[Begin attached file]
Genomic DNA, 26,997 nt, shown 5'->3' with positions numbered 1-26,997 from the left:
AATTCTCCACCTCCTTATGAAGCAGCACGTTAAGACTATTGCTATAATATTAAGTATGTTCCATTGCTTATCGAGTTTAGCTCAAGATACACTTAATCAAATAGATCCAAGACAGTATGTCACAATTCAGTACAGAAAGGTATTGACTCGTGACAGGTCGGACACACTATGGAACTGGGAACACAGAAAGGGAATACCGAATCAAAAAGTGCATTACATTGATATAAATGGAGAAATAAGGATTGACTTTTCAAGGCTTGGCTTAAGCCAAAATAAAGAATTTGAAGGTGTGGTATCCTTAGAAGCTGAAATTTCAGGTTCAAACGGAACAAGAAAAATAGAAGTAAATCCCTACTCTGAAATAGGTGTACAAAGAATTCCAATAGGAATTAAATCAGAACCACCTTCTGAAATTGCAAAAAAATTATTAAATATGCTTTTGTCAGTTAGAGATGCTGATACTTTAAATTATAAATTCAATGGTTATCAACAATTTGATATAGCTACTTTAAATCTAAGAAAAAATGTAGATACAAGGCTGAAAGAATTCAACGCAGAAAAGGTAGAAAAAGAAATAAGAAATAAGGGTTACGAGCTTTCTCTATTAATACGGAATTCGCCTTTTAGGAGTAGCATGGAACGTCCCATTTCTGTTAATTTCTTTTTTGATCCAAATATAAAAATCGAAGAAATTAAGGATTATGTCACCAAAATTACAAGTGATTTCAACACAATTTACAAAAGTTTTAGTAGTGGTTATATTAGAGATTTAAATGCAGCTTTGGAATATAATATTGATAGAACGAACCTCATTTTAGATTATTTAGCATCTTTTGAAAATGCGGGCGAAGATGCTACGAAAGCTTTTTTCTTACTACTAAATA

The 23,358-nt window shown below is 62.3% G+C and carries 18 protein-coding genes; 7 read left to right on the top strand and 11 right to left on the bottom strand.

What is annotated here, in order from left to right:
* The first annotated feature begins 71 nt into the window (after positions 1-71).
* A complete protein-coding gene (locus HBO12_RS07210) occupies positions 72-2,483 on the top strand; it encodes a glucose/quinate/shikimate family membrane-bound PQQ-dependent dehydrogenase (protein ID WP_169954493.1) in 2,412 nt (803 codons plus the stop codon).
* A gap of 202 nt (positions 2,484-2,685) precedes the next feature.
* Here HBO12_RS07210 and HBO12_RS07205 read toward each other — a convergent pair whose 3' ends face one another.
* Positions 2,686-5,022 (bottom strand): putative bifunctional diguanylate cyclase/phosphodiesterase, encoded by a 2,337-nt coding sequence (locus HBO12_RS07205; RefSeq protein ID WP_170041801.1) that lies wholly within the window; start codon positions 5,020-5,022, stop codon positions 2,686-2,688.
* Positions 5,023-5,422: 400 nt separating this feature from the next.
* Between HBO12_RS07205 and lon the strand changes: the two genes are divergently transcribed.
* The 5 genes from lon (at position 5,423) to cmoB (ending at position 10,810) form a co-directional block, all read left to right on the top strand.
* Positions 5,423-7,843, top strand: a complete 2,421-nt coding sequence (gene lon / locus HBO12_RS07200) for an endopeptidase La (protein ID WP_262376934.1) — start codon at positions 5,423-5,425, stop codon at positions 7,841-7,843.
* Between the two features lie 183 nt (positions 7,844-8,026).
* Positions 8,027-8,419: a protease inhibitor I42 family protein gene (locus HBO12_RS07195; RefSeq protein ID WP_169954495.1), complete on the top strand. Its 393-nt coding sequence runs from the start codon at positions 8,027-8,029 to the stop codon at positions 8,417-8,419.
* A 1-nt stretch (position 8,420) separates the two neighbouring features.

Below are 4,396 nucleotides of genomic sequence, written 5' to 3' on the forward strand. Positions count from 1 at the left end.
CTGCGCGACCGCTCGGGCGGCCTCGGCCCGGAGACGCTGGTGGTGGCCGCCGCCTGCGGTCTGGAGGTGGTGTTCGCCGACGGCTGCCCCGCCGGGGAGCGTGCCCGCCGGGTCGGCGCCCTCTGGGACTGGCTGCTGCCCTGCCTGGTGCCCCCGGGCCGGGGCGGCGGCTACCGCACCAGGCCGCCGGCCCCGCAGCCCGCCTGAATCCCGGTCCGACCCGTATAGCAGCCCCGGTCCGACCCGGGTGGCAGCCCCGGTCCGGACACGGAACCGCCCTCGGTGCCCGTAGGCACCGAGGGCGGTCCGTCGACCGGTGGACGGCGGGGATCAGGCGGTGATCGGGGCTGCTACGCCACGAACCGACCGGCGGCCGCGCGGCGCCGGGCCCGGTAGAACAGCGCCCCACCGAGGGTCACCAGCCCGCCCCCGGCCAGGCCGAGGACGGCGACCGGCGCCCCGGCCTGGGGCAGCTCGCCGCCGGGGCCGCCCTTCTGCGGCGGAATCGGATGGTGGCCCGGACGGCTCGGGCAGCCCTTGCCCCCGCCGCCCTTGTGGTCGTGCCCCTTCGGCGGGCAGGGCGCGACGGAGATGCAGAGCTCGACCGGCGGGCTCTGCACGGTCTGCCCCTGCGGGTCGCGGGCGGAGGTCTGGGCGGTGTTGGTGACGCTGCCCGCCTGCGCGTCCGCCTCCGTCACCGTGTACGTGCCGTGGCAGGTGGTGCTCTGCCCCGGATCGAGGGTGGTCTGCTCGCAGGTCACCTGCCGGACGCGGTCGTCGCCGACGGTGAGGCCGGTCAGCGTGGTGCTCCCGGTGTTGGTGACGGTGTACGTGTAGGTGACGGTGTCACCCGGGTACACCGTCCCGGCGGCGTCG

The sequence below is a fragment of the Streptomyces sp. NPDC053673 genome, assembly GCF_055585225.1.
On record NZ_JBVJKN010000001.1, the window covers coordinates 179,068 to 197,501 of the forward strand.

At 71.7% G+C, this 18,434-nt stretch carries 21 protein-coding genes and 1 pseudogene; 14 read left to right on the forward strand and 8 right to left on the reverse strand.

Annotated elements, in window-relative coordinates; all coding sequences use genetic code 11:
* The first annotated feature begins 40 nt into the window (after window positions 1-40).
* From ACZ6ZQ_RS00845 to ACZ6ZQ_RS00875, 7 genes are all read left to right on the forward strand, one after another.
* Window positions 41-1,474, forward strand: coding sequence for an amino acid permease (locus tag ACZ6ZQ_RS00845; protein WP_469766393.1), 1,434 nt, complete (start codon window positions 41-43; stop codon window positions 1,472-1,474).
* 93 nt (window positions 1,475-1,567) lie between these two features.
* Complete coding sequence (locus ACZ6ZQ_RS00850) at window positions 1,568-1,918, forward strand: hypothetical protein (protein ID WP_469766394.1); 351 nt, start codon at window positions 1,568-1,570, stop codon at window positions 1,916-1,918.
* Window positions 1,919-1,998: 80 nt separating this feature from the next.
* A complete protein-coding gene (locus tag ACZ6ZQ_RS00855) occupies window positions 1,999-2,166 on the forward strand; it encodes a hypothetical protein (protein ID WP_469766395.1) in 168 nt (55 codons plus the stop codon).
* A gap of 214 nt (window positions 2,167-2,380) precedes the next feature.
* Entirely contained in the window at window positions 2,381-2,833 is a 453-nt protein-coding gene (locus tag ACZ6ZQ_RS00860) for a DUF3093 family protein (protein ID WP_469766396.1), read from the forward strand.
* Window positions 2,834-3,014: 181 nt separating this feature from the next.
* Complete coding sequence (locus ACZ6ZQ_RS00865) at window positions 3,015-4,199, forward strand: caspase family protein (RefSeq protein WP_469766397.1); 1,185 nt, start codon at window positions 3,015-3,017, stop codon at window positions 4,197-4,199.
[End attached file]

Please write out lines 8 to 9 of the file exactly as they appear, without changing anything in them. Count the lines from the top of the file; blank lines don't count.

* Here HBO12_RS07210 and HBO12_RS07205 read toward each other — a convergent pair whose 3' ends face one another.
* Positions 2,686-5,022 (bottom strand): putative bifunctional diguanylate cyclase/phosphodiesterase, encoded by a 2,337-nt coding sequence (locus HBO12_RS07205; RefSeq protein ID WP_170041801.1) that lies wholly within the window; start codon positions 5,020-5,022, stop codon positions 2,686-2,688.